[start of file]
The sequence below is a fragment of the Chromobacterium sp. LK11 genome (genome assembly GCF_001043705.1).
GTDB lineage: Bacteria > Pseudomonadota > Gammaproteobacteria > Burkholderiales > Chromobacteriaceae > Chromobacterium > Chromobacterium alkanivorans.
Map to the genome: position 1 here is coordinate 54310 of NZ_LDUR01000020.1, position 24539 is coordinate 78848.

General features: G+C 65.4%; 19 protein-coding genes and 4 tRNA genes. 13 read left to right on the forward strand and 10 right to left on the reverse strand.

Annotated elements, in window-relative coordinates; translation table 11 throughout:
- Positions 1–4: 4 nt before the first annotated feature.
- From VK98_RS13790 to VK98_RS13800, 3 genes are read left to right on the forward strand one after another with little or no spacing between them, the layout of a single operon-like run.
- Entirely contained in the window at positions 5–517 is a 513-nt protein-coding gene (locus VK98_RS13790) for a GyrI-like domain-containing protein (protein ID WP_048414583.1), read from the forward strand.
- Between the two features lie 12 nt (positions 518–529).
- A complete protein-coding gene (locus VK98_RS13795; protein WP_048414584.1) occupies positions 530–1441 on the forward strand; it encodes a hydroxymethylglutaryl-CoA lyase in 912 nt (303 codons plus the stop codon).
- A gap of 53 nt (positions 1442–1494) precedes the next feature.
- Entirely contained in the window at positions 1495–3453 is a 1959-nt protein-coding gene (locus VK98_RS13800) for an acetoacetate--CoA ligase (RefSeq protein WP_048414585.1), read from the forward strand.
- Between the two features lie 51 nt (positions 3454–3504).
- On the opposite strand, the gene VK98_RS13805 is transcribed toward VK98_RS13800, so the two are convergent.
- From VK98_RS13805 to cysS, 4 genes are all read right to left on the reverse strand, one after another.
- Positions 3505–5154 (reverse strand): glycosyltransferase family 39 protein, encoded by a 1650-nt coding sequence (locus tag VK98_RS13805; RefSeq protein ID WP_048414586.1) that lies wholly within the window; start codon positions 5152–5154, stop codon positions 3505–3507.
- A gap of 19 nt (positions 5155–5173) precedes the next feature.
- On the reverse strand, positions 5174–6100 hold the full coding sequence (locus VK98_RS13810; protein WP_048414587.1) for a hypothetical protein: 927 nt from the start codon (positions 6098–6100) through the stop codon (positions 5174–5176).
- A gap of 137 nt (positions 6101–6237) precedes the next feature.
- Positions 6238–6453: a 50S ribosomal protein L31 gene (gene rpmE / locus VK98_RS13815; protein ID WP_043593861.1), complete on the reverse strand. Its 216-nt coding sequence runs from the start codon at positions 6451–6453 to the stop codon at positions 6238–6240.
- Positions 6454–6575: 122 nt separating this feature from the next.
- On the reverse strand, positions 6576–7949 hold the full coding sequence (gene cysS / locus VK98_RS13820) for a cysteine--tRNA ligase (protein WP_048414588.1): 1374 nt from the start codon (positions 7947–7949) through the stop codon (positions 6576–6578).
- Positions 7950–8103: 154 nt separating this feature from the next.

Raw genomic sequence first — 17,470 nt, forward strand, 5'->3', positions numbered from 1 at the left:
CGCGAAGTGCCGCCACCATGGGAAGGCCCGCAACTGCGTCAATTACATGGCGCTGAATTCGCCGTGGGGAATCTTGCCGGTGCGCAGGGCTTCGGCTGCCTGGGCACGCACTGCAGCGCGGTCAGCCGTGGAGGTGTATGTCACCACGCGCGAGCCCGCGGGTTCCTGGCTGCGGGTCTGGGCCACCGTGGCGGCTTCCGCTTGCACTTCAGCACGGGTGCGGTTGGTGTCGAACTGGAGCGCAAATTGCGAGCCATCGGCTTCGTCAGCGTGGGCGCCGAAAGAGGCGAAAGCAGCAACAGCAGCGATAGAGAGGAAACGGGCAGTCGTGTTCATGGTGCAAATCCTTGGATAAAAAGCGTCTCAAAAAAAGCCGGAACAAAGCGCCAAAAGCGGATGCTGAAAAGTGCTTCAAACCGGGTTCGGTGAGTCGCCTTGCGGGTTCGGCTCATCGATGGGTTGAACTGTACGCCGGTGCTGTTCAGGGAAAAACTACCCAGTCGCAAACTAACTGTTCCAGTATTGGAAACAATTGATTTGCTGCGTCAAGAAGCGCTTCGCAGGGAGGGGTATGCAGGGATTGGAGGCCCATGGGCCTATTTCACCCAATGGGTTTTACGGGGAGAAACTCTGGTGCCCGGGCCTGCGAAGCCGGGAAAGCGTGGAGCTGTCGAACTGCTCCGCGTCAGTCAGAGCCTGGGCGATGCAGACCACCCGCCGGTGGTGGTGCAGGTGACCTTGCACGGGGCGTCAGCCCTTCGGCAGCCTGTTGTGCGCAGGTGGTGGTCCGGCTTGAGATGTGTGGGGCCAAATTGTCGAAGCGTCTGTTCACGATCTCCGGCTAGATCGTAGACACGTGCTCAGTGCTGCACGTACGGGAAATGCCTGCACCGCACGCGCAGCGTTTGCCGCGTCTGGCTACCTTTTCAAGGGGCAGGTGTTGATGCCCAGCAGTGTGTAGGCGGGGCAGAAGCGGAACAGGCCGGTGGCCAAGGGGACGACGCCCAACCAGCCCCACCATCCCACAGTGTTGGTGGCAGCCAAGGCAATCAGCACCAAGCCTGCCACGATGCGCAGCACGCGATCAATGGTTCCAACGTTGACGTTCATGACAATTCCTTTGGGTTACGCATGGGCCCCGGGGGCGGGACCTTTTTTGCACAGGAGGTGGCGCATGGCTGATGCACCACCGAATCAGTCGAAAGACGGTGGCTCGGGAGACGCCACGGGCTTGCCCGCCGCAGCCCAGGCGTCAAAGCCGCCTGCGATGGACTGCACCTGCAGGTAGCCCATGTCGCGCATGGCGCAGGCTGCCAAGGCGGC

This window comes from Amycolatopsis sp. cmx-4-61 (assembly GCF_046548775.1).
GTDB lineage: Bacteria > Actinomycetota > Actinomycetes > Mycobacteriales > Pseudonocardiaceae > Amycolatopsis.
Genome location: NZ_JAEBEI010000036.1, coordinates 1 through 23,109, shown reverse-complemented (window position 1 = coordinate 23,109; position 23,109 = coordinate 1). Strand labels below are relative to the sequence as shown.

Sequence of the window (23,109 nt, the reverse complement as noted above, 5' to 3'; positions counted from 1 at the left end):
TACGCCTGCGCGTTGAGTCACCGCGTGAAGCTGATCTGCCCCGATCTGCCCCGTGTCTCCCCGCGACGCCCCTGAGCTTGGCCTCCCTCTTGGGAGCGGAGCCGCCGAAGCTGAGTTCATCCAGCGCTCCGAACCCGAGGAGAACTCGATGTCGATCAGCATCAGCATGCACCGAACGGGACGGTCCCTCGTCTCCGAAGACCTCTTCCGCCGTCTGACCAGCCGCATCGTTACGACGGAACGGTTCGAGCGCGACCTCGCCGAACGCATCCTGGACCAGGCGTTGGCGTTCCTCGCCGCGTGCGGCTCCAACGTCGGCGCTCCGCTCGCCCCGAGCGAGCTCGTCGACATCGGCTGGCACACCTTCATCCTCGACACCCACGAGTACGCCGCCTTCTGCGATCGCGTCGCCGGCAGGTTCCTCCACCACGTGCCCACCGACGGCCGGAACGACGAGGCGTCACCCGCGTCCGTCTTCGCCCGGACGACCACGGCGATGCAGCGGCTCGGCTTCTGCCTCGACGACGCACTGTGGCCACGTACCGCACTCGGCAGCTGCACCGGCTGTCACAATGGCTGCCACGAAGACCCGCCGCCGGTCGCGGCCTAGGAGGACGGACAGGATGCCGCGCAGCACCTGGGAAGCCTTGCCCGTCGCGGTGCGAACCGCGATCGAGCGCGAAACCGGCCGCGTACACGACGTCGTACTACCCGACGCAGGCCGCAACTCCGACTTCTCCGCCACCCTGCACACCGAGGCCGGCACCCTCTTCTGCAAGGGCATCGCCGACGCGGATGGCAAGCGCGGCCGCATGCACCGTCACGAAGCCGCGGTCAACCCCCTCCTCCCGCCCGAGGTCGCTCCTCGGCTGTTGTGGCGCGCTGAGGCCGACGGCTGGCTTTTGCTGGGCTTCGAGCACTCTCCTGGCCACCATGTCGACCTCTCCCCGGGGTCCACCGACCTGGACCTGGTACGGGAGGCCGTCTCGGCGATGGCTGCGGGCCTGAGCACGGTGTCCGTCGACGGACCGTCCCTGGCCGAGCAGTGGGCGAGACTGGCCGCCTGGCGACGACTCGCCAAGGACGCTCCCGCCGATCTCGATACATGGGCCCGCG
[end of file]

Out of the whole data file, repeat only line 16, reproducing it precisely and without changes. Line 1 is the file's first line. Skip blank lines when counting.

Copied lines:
- Positions 3505–5154 (reverse strand): glycosyltransferase family 39 protein, encoded by a 1650-nt coding sequence (locus tag VK98_RS13805; RefSeq protein ID WP_048414586.1) that lies wholly within the window; start codon positions 5152–5154, stop codon positions 3505–3507.